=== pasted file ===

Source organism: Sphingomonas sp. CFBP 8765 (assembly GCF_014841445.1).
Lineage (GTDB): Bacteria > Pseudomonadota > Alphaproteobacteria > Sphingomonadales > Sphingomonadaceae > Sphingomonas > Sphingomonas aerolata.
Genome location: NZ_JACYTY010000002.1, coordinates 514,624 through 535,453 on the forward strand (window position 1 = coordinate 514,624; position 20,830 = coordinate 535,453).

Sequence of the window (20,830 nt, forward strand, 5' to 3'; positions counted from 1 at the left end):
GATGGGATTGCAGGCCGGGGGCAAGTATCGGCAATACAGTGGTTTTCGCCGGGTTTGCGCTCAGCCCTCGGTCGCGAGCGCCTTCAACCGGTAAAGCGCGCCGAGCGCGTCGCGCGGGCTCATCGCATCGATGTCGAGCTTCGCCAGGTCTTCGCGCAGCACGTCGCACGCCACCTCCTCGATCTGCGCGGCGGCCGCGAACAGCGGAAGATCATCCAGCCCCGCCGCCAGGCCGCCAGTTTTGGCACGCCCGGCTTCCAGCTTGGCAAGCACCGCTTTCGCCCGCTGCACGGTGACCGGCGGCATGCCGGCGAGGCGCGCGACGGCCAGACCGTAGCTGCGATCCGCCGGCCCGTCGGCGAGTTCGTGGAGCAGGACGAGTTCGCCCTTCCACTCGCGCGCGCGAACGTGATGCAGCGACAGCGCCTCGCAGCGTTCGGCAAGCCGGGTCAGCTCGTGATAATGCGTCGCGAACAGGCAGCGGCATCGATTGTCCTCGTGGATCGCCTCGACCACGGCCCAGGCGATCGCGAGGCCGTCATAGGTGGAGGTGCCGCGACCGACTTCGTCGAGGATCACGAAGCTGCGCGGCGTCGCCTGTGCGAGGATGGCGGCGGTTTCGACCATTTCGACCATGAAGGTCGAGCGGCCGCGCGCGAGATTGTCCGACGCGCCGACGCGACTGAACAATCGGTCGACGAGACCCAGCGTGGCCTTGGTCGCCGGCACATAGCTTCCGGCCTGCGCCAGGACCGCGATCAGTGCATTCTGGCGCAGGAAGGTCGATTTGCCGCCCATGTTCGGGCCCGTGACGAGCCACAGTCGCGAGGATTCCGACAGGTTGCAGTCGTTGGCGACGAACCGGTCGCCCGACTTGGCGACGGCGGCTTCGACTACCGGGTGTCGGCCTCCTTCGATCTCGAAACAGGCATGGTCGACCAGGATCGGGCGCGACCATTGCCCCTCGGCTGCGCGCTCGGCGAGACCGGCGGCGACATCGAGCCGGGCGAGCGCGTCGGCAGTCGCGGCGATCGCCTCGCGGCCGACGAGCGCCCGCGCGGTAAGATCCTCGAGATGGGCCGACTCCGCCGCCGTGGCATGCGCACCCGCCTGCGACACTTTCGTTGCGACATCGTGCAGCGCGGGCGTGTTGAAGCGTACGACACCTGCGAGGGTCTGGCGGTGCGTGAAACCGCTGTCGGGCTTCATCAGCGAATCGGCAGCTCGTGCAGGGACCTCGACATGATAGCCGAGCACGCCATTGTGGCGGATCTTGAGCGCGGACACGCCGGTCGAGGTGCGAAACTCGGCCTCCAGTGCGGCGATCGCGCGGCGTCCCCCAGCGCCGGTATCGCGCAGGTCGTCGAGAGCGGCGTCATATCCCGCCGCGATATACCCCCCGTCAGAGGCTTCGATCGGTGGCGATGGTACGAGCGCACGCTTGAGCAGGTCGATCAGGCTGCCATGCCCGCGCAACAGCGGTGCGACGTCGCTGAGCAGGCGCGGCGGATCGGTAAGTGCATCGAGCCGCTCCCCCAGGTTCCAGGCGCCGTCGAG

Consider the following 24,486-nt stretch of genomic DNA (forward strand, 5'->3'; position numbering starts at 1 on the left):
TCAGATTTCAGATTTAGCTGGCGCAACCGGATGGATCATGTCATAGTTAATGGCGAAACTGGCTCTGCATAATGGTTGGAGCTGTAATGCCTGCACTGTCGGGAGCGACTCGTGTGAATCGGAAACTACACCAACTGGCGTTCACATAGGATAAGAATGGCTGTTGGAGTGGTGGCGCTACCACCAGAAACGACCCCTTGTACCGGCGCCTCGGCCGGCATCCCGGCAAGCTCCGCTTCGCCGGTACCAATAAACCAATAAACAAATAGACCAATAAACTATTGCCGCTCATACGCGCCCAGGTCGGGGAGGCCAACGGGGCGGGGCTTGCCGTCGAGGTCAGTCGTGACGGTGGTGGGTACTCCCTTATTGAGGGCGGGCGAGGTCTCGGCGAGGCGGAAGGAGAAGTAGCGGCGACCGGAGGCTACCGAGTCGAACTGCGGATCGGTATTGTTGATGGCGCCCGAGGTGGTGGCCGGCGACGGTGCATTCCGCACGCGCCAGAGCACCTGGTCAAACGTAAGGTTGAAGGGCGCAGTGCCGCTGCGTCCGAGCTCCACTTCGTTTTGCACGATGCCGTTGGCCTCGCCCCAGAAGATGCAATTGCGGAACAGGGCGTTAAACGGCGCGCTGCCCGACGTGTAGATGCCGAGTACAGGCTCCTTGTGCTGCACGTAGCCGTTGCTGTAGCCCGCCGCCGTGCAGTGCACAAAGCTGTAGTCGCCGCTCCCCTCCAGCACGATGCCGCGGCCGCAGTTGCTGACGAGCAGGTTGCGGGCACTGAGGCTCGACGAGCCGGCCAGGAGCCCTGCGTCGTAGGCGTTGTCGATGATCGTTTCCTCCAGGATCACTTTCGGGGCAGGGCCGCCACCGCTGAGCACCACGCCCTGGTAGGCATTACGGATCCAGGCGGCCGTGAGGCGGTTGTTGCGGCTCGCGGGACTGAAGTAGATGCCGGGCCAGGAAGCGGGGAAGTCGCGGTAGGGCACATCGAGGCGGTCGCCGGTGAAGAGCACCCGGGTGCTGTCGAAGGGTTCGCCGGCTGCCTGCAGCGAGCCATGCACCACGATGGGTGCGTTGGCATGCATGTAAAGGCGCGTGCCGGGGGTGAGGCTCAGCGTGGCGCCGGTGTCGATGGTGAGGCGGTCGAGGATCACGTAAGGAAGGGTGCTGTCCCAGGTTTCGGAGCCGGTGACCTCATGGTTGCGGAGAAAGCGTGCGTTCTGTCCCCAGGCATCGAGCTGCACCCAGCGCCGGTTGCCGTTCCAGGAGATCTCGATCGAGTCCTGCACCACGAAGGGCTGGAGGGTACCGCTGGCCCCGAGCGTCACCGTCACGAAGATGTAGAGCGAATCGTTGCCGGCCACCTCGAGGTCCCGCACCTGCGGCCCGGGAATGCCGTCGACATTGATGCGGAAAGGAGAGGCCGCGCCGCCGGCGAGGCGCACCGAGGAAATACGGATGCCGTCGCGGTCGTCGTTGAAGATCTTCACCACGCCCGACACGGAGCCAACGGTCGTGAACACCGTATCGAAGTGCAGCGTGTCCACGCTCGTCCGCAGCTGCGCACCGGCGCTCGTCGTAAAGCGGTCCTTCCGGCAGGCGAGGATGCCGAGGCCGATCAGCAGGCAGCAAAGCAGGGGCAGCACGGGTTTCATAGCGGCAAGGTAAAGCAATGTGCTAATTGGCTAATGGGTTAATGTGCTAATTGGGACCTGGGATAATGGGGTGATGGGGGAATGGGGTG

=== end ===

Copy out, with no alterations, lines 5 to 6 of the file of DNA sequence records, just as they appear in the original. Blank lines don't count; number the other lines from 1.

GATGGGATTGCAGGCCGGGGGCAAGTATCGGCAATACAGTGGTTTTCGCCGGGTTTGCGCTCAGCCCTCGGTCGCGAGCGCCTTCAACCGGTAAAGCGCGCCGAGCGCGTCGCGCGGGCTCATCGCATCGATGTCGAGCTTCGCCAGGTCTTCGCGCAGCACGTCGCACGCCACCTCCTCGATCTGCGCGGCGGCCGCGAACAGCGGAAGATCATCCAGCCCCGCCGCCAGGCCGCCAGTTTTGGCACGCCCGGCTTCCAGCTTGGCAAGCACCGCTTTCGCCCGCTGCACGGTGACCGGCGGCATGCCGGCGAGGCGCGCGACGGCCAGACCGTAGCTGCGATCCGCCGGCCCGTCGGCGAGTTCGTGGAGCAGGACGAGTTCGCCCTTCCACTCGCGCGCGCGAACGTGATGCAGCGACAGCGCCTCGCAGCGTTCGGCAAGCCGGGTCAGCTCGTGATAATGCGTCGCGAACAGGCAGCGGCATCGATTGTCCTCGTGGATCGCCTCGACCACGGCCCAGGCGATCGCGAGGCCGTCATAGGTGGAGGTGCCGCGACCGACTTCGTCGAGGATCACGAAGCTGCGCGGCGTCGCCTGTGCGAGGATGGCGGCGGTTTCGACCATTTCGACCATGAAGGTCGAGCGGCCGCGCGCGAGATTGTCCGACGCGCCGACGCGACTGAACAATCGGTCGACGAGACCCAGCGTGGCCTTGGTCGCCGGCACATAGCTTCCGGCCTGCGCCAGGACCGCGATCAGTGCATTCTGGCGCAGGAAGGTCGATTTGCCGCCCATGTTCGGGCCCGTGACGAGCCACAGTCGCGAGGATTCCGACAGGTTGCAGTCGTTGGCGACGAACCGGTCGCCCGACTTGGCGACGGCGGCTTCGACTACCGGGTGTCGGCCTCCTTCGATCTCGAAACAGGCATGGTCGACCAGGATCGGGCGCGACCATTGCCCCTCGGCTGCGCGCTCGGCGAGACCGGCGGCGACATCGAGCCGGGCGAGCGCGTCGGCAGTCGCGGCGATCGCCTCGCGGCCGACGAGCGCCCGCGCGGTAAGATCCTCGAGATGGGCCGACTCCGCCGCCGTGGCATGCGCACCCGCCTGCGACACTTTCGTTGCGACATCGTGCAGCGCGGGCGTGTTGAAGCGTACGACACCTGCGAGGGTCTGGCGGTGCGTGAAACCGCTGTCGGGCTTCATCAGCGAATCGGCAGCTCGTGCAGGGACCTCGACATGATAGCCGAGCACGCCATTGTGGCGGATCTTGAGCGCGGACACGCCGGTCGAGGTGCGAAACTCGGCCTCCAGTGCGGCGATCGCGCGGCGTCCCCCAGCGCCGGTATCGCGCAGGTCGTCGAGAGCGGCGTCATATCCCGCCGCGATATACCCCCCGTCAGAGGCTTCGATCGGTGGCGATGGTACGAGCGCACGCTTGAGCAGGTCGATCAGGCTGCCATGCCCGCGCAACAGCGGTGCGACGTCGCTGAGCAGGCGCGGCGGATCGGTAAGTGCATCGAGCCGCTCCCCCAGGTTCCAGGCGCCGTCGAG

Consider the following 24,486-nt stretch of genomic DNA (forward strand, 5'->3'; position numbering starts at 1 on the left):